At the Big Data & AI Leaders Summit Boston 2018, Ryan Sinnet from Miso Robotics delivered his presentation on the modernisation of food preparation using AI.

Miso Robotics is a tech startup that began in 2016 with a vision to transform the commercial kitchen through technology. They have since created Flippy, world’s first autonomous robotic kitchen assistant. Flippy is an autonomous kitchen assistant that the company hopes will take over repetitive tasks, allowing staff in restaurants to focus on hospitality, and to experience growth and savings.

Flippy was widely covered in the media and they began serving the public this year in Caliburger, running the lunch service. Miso Robotics hopes to continue to expand, develop more AI robotic systems and allow Flippy to move beyond burgers.

Ryan discussed Miso Robotic’s approach to development: a triangle that combines mechanical design, artificial intelligence and formal methods.

He explains that while mechanical design is an old school approach he feels that it can still be highly effective, as some problems in software are extremely difficult to code around. Ryan offered the example of how, for Flippy, they chose to give the robot specialised grippers, rather than a fully mechanical hand with five fingers, for simplicity’s sake.

Miso Robotics wants to develop robots that are automatically adaptable in any situation, which is why Flippy uses artificial intelligence as it allows it to learn independently. However, Ryan notes that whilst using AI allows adaptability, it’s not always the best solution and formal methods and control theories are still needed as it provides provable guarantees on performance.

Ryan stresses the importance of balance: when solving a problem, one must choose a solution that blends all three of these approaches without drifting too much in one corner of the triangle. Additionally, it is necessary to achieve rapid commercialisation but without sacrificing scalability.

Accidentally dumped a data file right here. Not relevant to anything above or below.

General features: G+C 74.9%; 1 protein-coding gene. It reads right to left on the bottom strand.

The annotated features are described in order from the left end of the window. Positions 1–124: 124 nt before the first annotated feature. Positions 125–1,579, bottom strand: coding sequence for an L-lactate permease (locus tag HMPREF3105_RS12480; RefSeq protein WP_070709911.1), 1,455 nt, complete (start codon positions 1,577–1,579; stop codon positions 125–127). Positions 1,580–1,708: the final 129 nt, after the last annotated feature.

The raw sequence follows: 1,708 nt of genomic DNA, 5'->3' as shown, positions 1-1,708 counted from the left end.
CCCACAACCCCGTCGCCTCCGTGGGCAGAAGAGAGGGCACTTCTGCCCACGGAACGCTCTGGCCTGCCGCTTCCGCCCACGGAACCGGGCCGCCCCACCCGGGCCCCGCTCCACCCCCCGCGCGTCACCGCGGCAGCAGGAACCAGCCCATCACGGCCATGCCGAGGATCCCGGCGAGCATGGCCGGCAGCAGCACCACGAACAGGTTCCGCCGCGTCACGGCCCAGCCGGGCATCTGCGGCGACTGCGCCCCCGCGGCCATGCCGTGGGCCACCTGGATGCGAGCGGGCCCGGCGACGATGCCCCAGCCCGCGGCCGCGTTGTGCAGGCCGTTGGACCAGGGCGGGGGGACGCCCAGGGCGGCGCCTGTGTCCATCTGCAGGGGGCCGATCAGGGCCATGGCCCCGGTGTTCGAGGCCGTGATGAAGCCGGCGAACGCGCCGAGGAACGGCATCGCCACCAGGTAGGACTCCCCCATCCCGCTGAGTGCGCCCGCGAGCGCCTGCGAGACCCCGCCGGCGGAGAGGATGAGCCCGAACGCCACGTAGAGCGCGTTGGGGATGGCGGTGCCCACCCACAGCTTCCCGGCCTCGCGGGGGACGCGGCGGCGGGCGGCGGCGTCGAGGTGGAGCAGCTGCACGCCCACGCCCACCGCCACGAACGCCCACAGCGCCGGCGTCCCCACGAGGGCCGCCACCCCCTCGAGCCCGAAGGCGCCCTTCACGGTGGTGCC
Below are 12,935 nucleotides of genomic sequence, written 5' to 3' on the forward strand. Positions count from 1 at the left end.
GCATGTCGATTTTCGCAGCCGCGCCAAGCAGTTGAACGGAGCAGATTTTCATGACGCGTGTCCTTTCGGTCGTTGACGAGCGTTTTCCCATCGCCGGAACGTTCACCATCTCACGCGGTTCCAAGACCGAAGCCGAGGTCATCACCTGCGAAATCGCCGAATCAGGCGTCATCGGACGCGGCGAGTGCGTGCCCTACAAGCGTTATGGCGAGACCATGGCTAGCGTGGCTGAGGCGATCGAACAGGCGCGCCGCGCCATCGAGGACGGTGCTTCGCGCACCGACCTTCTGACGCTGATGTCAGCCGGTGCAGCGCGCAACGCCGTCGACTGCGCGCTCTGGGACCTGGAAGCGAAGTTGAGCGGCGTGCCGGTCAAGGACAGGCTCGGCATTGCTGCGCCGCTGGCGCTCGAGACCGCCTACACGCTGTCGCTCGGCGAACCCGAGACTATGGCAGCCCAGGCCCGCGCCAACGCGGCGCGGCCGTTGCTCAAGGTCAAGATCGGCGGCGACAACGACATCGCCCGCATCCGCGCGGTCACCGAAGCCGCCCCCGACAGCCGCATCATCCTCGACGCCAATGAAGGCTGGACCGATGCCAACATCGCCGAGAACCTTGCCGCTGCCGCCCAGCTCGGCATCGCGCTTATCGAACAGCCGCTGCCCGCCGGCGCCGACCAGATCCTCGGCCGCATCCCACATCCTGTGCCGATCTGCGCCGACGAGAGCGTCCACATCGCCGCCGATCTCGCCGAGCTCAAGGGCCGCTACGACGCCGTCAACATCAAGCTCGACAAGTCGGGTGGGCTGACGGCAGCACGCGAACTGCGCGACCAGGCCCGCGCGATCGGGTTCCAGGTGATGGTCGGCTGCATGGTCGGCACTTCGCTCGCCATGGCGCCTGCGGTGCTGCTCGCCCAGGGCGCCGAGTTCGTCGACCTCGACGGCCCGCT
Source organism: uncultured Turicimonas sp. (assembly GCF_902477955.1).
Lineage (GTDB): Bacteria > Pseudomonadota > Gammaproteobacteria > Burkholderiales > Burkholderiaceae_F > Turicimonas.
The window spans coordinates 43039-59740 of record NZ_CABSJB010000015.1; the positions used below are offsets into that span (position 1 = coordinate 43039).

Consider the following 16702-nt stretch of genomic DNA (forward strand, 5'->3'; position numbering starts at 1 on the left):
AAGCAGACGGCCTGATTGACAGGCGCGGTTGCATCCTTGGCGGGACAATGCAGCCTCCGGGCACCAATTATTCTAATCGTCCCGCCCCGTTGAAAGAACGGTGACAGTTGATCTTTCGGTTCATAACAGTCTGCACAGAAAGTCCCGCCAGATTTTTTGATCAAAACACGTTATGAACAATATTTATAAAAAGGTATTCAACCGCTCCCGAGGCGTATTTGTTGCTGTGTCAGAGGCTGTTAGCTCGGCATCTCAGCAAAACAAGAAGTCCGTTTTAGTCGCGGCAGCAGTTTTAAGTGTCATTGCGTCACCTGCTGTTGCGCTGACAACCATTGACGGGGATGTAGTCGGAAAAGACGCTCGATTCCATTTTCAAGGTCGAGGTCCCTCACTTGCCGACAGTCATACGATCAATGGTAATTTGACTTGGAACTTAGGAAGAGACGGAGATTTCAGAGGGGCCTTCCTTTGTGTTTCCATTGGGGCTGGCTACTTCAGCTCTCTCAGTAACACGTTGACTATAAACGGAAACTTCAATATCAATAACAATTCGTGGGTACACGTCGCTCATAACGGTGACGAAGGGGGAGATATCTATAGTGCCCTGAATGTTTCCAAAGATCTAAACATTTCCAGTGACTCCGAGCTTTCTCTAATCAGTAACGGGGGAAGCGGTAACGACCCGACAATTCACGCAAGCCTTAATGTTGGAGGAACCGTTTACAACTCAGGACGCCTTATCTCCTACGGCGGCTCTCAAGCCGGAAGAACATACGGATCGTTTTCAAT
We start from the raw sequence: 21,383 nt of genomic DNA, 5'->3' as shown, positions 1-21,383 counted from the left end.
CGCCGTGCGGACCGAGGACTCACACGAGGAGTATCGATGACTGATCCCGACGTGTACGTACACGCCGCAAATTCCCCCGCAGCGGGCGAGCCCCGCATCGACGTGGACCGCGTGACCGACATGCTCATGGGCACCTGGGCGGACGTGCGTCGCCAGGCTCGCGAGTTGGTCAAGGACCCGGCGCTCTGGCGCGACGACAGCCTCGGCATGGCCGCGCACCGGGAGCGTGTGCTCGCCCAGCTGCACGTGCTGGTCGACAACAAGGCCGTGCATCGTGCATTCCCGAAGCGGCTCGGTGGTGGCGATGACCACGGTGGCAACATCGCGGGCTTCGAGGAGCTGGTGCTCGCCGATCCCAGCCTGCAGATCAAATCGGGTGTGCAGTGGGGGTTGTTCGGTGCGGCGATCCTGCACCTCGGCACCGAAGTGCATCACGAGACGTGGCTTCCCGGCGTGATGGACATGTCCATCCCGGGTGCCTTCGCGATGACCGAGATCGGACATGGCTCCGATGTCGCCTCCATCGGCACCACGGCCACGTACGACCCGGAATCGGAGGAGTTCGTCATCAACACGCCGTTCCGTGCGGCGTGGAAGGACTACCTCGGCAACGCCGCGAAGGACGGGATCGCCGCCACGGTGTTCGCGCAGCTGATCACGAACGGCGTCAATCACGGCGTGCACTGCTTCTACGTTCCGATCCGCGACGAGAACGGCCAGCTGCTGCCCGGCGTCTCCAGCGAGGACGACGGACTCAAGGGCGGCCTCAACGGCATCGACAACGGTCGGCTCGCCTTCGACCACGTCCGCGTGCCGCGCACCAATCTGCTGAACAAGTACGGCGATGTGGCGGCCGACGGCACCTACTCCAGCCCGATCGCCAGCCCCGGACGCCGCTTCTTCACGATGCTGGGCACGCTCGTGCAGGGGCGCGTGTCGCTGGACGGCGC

Looking towards the future, Ryan predicts that “the next generation of autonomous machines will use artificial intelligence and computer vision with modern control theory to solve complex tasks in varied environments”. Adaptability is a key issue that those in AI must face - previously, robots were designed with specialised tools to solve specific, repetitive tasks. While this system worked in factories where the environment is controlled, if there are any changes or if the robot is deployed in a different environment, it would struggle.

Ryan posed three problems that are obstacles to building artificially intelligent, autonomous machines.

  1. The perception problem: how can a machine using a variety of sensors meaningfully understand the world around it? Currently the development of AI has been a big advancement, as these systems can be taught by providing them with information so they can interpret and learn.

  2. The manipulation problem: how can a machine interact with its environment to achieve a desired outcome? Ryan notes that by combining AI with modern control theory, new capabilities are brought to robots.

  3. The decision problem: how can a machine act to navigate a variety of scheduling constraints while interacting with external agents? Autonomous machines need to be able to perform a variety of actions and know when to perform each action, and they are able to make highly optimised decisions if they has access to a lot of information and compute power.

In order to move towards a future of developing fully autonomous and artificially intelligent robots that can adapt to their environment, problems will need to be faced by combining different approaches of mechanical design, AI and formal methods.

In the meantime, Flippy will be at the Dodgers Stadium, working the frying stations to serve fried chicken and tater tots to customers.

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